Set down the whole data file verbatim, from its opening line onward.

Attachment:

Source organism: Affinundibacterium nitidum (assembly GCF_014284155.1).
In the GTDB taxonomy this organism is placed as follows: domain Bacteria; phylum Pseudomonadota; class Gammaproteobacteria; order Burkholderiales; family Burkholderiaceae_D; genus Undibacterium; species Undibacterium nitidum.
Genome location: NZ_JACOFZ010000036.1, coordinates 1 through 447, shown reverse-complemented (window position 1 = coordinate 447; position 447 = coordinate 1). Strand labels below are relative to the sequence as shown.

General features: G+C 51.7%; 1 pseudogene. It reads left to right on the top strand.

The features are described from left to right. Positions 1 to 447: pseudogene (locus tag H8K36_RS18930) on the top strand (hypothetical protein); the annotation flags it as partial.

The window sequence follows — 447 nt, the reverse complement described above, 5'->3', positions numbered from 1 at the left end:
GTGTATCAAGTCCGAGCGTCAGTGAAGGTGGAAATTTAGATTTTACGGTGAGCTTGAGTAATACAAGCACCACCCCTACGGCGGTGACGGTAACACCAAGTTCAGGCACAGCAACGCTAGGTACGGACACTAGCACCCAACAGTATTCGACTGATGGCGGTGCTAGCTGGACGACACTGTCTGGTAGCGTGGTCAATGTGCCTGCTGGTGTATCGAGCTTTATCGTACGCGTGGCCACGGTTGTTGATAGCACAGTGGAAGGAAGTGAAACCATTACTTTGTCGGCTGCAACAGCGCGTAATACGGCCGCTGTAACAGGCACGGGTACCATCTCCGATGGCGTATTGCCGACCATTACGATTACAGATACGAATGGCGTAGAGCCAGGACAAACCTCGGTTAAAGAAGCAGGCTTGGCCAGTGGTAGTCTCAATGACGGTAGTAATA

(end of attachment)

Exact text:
Source organism: Affinundibacterium nitidum (assembly GCF_014284155.1).
In the GTDB taxonomy this organism is placed as follows: domain Bacteria; phylum Pseudomonadota; class Gammaproteobacteria; order Burkholderiales; family Burkholderiaceae_D; genus Undibacterium; species Undibacterium nitidum.
Genome location: NZ_JACOFZ010000036.1, coordinates 1 through 447, shown reverse-complemented (window position 1 = coordinate 447; position 447 = coordinate 1). Strand labels below are relative to the sequence as shown.

General features: G+C 51.7%; 1 pseudogene. It reads left to right on the top strand.

The features are described from left to right. Positions 1 to 447: pseudogene (locus tag H8K36_RS18930) on the top strand (hypothetical protein); the annotation flags it as partial.

The window sequence follows — 447 nt, the reverse complement described above, 5'->3', positions numbered from 1 at the left end:
GTGTATCAAGTCCGAGCGTCAGTGAAGGTGGAAATTTAGATTTTACGGTGAGCTTGAGTAATACAAGCACCACCCCTACGGCGGTGACGGTAACACCAAGTTCAGGCACAGCAACGCTAGGTACGGACACTAGCACCCAACAGTATTCGACTGATGGCGGTGCTAGCTGGACGACACTGTCTGGTAGCGTGGTCAATGTGCCTGCTGGTGTATCGAGCTTTATCGTACGCGTGGCCACGGTTGTTGATAGCACAGTGGAAGGAAGTGAAACCATTACTTTGTCGGCTGCAACAGCGCGTAATACGGCCGCTGTAACAGGCACGGGTACCATCTCCGATGGCGTATTGCCGACCATTACGATTACAGATACGAATGGCGTAGAGCCAGGACAAACCTCGGTTAAAGAAGCAGGCTTGGCCAGTGGTAGTCTCAATGACGGTAGTAATA